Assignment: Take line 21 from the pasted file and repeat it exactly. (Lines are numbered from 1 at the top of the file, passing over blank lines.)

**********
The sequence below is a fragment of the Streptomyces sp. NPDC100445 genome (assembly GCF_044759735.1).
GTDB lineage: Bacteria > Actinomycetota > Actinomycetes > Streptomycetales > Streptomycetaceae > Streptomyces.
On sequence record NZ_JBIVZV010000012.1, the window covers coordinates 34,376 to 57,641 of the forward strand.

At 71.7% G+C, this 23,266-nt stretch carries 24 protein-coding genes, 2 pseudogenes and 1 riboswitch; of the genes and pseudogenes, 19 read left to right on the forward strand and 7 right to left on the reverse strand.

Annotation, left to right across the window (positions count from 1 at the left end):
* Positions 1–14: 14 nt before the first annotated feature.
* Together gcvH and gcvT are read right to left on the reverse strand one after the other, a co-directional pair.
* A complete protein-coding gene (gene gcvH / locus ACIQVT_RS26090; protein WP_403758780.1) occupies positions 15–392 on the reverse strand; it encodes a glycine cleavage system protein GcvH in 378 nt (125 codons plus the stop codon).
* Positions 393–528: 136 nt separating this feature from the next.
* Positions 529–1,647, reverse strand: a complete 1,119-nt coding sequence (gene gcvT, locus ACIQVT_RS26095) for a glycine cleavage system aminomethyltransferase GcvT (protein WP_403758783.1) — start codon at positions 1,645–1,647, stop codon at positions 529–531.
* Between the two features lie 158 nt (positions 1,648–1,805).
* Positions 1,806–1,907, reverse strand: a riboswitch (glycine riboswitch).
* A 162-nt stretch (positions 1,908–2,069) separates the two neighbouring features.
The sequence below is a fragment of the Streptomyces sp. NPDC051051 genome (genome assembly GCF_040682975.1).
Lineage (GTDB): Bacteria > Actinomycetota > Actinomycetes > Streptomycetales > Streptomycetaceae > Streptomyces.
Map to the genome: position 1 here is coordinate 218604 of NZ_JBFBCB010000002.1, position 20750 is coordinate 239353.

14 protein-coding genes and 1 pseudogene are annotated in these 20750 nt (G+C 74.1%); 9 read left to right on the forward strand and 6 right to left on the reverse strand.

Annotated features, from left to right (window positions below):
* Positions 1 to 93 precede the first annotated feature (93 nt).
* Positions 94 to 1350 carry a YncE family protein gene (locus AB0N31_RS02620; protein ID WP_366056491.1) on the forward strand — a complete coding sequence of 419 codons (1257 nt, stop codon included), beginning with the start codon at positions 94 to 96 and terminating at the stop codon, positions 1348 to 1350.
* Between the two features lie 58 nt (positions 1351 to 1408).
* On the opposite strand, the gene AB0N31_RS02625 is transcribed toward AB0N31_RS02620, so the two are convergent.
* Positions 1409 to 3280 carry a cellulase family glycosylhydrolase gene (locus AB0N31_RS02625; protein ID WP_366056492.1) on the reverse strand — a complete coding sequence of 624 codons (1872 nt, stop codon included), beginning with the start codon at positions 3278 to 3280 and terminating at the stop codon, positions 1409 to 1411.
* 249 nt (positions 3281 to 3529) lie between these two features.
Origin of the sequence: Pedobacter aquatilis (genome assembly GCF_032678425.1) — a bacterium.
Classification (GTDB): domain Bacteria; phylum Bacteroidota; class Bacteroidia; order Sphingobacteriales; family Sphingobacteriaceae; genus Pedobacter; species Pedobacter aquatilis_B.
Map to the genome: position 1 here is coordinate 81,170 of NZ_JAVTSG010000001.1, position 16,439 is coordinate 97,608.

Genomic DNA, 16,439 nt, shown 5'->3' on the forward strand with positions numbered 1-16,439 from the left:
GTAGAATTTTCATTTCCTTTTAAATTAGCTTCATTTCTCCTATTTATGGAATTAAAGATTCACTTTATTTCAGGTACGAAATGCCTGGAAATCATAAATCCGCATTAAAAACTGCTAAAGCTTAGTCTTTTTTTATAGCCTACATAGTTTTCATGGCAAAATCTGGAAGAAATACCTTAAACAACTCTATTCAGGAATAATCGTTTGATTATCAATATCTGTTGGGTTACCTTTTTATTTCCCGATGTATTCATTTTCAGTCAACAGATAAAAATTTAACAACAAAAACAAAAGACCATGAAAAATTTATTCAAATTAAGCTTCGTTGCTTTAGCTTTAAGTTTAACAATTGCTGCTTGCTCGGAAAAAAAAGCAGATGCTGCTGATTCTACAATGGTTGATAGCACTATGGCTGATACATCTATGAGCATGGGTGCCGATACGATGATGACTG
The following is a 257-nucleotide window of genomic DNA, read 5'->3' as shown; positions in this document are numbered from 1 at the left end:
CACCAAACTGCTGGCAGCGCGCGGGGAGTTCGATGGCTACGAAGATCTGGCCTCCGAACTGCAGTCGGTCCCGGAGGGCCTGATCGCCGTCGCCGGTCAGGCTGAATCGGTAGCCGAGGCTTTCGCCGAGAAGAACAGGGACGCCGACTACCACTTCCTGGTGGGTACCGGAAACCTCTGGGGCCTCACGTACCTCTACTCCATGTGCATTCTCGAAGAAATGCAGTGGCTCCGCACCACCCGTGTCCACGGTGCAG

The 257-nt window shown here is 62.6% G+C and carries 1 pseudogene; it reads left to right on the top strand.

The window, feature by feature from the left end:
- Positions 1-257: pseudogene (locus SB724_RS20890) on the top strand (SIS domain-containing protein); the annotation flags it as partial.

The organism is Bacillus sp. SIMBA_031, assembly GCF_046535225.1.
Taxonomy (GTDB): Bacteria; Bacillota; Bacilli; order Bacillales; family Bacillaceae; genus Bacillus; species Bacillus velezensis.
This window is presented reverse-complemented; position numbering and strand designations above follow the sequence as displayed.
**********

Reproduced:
* Between the two features lie 58 nt (positions 1351 to 1408).